Hidden Bean Bakeshop is about saying Yes, not No: Yes to delicious food, to health, to dessert(!), and to an abundant, beautiful local food system. Kelsey Baumgarten’s cookies, cakes, cupcakes, and pies have added nutrition that comes from legumes (hence the name), and each ingredient is thoughtfully chosen to maximize taste, texture, and benefit. Everything she bakes is gluten and dairy free (her celiac friends, especially, really appreciate it), but for Kelsey the idea isn’t just about what her products lack—it’s about what they provide. To enjoy one of her soft, scrumptious, perfectly sweet confections is fulfilling, pleasurable, and satisfying to anyone lucky enough to try them.
As a teen, Kelsey made a vision board of her dream life. It showed an imaginary cookie company and a tiny house with chickens in the yard. It’s remarkably similar to her life today. The main ingredients—a homestead and a baking business—were all there. But the road to it was a bit curvy.
Kelsey’s educational background is robust. She is a licensed dietitian and has a bachelor’s degree in Nutrition from UMass Amherst. It was there that she laid the groundwork for her current business with her honors thesis, titled “A Study of the Properties and Acceptability of Beans in Baked Goods.” That project started her on a journey of recipe testing and feedback that continued for years. Based on responses from fellow students, she developed the Hidden Bean Cookbook, filled with recipes for various baked sweets that satisfied every palate, not just people with food allergies, sensitivities, or health concerns.
Her academic studies taught her a lot about the science of food and health. But after school she pursued a different kind of knowledge. She wanted to know more about where food came from, and develop a deeper understanding of food, diet, and well-being. This led Kelsey to a communal farm in Manchester, VT, called Earth Sky Time. Her baking and testing continued there, and after a year and a half she moved to Brattleboro and subsequently started a baked goods stand at the Brattleboro Farmers’ Market.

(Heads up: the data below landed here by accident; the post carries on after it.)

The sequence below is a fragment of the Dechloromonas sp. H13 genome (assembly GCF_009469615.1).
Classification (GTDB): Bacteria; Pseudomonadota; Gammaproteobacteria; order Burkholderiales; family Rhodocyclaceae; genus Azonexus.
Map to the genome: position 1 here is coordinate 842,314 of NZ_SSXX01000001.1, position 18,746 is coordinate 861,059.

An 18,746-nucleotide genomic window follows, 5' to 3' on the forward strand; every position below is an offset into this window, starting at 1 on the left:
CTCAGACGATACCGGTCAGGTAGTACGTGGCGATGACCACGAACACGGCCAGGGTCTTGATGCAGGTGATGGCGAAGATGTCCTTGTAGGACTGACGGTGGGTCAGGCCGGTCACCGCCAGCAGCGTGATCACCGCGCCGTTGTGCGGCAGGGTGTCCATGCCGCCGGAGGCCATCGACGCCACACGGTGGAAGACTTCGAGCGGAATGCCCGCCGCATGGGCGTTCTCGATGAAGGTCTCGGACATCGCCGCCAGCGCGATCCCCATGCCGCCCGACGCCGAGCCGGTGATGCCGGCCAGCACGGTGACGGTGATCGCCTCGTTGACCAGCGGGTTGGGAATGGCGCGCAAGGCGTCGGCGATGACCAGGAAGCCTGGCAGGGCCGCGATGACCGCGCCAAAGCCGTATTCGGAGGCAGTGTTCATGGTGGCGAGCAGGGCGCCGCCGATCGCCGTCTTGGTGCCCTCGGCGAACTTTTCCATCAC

About 60% of Hidden Bean goodies have sugar in them, and the rest are sweetened with local maple sugar and maple syrup (she goes through a gallon a week), pureed dates, honey, monk fruit, or a combination thereof. And even the sugar she uses is high quality, organic, and fair trade. All of the ingredients in Kelsey’s treats are purchased with a conscience: she buys local whenever possible, and when it’s not, she makes sure to use products that are justly made, less processed, and free of pesticides (about 95% of her ingredients are certified organic).
The last time we interviewed Kelsey, in 2019, she was still working part-time as a dietitian, and lived and baked in an apartment in town. Since then a lot has changed. She and her now-husband, Jake, moved into a house in Guilford. And after a very awkward transition, during which she was still baking at the apartment in Brattleboro and practicing as a dietitian a few hours a week, she stopped work as a nutritionist and started baking full time out of her home in Guilford. Jake, a contractor, completed—with the help of a neighbor—the transformation of an unused porch on the side of their house into a tiny commercial kitchen in the spring of 2022. The space is petite, but it’s lined with windows overlooking rolling hills, and is outfitted with a small professional oven as well as a stainless steel counter and sink.
Before the kitchen renovation, when her workplace was off-site at the apartment, she had to structure her work flow and commute to and fro. Now she can stay in the bakery till all hours, churning out orders for her peanut butter brownies, fruit pies, cupcakes, and other delights. She’s still head over heels in love with baking, but now has two part-time employees who manage to squeeze in the space for a few hours a week, allowing Kelsey to have time for things like meals, bike rides, fiddle class, chorus, and time with friends and family.
The house in Guilford where Kelsey and Jake live is on a beautiful property overlooking a thriving wetlands, with a vegetable garden out back and eleven chickens in the yard. If she ever needs eggs or veggies for a savory quiche to sell at the Brattleboro Farmers’ Market, Gallery Walk, or a Food Truck Roundup, she uses eggs from her hens and produce from her backyard. And that’s really the direction Kelsey wants to go: staying close to this earth and this community, creating sweet treasures for our community, and our Co-op!
Hidden Bean Bakeshop Tasting! Thursday, Nov. 16, 1:30-3:30 pm
By Ruth Garbus